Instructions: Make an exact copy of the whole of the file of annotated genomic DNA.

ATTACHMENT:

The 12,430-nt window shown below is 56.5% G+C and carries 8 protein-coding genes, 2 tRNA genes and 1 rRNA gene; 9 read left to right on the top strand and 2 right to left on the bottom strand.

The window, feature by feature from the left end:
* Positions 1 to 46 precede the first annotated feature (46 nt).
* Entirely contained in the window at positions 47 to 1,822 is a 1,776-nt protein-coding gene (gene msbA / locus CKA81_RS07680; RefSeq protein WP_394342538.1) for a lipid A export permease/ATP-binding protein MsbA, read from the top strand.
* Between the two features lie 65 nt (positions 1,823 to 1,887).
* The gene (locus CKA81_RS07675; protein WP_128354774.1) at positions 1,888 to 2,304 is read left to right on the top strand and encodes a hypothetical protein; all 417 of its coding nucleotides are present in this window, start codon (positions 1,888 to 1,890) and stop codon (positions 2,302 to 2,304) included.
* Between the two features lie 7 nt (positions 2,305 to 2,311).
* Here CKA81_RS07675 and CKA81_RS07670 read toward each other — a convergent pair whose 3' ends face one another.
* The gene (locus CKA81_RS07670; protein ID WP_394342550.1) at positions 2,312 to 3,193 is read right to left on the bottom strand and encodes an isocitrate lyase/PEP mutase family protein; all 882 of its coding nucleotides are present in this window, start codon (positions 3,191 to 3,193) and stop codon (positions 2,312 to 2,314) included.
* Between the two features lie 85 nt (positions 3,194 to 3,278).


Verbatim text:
The 12,430-nt window shown below is 56.5% G+C and carries 8 protein-coding genes, 2 tRNA genes and 1 rRNA gene; 9 read left to right on the top strand and 2 right to left on the bottom strand.

The window, feature by feature from the left end:
* Positions 1 to 46 precede the first annotated feature (46 nt).
* Entirely contained in the window at positions 47 to 1,822 is a 1,776-nt protein-coding gene (gene msbA / locus CKA81_RS07680; RefSeq protein WP_394342538.1) for a lipid A export permease/ATP-binding protein MsbA, read from the top strand.
* Between the two features lie 65 nt (positions 1,823 to 1,887).
* The gene (locus CKA81_RS07675; protein WP_128354774.1) at positions 1,888 to 2,304 is read left to right on the top strand and encodes a hypothetical protein; all 417 of its coding nucleotides are present in this window, start codon (positions 1,888 to 1,890) and stop codon (positions 2,302 to 2,304) included.
* Between the two features lie 7 nt (positions 2,305 to 2,311).
* Here CKA81_RS07675 and CKA81_RS07670 read toward each other — a convergent pair whose 3' ends face one another.
* The gene (locus CKA81_RS07670; protein ID WP_394342550.1) at positions 2,312 to 3,193 is read right to left on the bottom strand and encodes an isocitrate lyase/PEP mutase family protein; all 882 of its coding nucleotides are present in this window, start codon (positions 3,191 to 3,193) and stop codon (positions 2,312 to 2,314) included.
* Between the two features lie 85 nt (positions 3,194 to 3,278).